Flapping its leathery wings, the dragon turned its head in the direction of the arrow that wounded it, locking eyes with Nyleth.
“Well, damn it,” said Quinn.
The soldier pine shuddered with the force of the dragon as it crashed through the boughs to a perch not five feet above the bard’s head. A beat later, Nyleth’s song transitioned into something almost like a lullaby. The dragon’s long, sinuous neck arched under its wing, and it drew its spiked tail back to strike … but held, staring at the singer intently, unmoving.
While the adventurers watched Nyleth snare the dragon with her song, an arrow flew out from behind a tree and struck Quinn. “What the!” he complained, turning to see a mounted worg charging him. The spellknight struck first, his blade biting deep into the hairy beast’s flank. Then it bit through Quinn’s greave and shook its head vigorously. The paladin shoved the beast off of him with his shield.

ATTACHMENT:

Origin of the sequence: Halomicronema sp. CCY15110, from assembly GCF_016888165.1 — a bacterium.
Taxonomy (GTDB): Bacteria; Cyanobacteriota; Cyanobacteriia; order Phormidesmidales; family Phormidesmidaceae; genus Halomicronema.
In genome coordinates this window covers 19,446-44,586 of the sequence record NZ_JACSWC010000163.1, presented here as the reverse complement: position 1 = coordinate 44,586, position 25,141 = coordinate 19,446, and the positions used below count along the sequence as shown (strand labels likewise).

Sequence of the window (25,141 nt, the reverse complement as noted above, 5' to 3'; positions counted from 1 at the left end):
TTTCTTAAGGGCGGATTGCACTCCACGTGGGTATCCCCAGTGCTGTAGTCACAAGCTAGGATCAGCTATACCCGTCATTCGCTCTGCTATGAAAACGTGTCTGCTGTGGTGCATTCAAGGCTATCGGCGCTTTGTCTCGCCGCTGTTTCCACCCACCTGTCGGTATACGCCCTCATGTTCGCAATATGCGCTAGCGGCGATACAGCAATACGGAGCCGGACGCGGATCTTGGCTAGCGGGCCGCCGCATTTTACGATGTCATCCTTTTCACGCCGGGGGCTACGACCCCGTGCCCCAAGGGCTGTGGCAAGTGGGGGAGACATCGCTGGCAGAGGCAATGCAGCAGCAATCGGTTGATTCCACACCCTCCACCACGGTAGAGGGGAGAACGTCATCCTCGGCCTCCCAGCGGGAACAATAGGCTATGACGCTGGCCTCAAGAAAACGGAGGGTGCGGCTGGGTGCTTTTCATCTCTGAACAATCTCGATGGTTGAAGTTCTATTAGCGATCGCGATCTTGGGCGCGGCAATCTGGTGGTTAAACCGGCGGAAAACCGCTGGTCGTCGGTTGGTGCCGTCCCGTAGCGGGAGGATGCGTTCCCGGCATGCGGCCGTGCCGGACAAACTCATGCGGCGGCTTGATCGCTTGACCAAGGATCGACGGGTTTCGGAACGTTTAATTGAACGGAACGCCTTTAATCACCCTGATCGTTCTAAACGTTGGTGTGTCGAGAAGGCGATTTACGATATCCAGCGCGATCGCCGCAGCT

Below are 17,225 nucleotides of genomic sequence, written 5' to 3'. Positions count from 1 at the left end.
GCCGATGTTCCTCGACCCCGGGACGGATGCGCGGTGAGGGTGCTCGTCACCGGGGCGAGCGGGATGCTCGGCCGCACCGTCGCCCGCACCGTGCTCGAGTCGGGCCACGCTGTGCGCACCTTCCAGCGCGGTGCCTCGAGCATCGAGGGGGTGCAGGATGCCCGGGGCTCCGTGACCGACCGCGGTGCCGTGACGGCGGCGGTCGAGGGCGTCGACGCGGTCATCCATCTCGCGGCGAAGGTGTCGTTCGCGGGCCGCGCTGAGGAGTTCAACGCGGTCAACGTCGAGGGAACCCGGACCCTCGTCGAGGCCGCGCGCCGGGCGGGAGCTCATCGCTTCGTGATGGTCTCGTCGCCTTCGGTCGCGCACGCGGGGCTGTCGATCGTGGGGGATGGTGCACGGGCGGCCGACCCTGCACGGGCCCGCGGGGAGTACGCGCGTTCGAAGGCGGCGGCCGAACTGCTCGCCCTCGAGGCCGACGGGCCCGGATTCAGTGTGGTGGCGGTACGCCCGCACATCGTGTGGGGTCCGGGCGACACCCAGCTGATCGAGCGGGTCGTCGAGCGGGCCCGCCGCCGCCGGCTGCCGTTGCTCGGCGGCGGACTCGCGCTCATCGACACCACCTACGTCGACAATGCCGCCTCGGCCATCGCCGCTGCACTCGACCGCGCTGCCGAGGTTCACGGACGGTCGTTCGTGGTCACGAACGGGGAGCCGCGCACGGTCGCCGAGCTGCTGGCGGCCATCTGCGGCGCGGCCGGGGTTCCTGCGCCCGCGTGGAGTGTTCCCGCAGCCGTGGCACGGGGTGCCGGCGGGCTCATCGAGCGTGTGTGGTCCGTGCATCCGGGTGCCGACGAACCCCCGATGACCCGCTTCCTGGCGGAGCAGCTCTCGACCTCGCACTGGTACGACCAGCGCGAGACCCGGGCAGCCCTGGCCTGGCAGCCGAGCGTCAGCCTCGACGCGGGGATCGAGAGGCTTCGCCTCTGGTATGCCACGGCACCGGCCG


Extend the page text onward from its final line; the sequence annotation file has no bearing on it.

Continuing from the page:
Moria cast an enchantment, tossing sand at the worg and its rider. With a thump, Quinn’s nearby assailants both collapsed to the ground. The wizard moved up beside his friend, scanning the tree line for additional threats. Quinn glanced at Moria as he approached, confusion giving way to gratitude. “Roiling mist?” said the wizard, sounding puzzled. He drew Quinn’s attention to the west edge of the clearing.
“Someone shot me wi’ an arrow, too,” said the Dalesman. Then his gaze dropped to the sleeping goblin and the shortbow it held. Nima approached, and with a quick prayer healed Quinn’s hurts.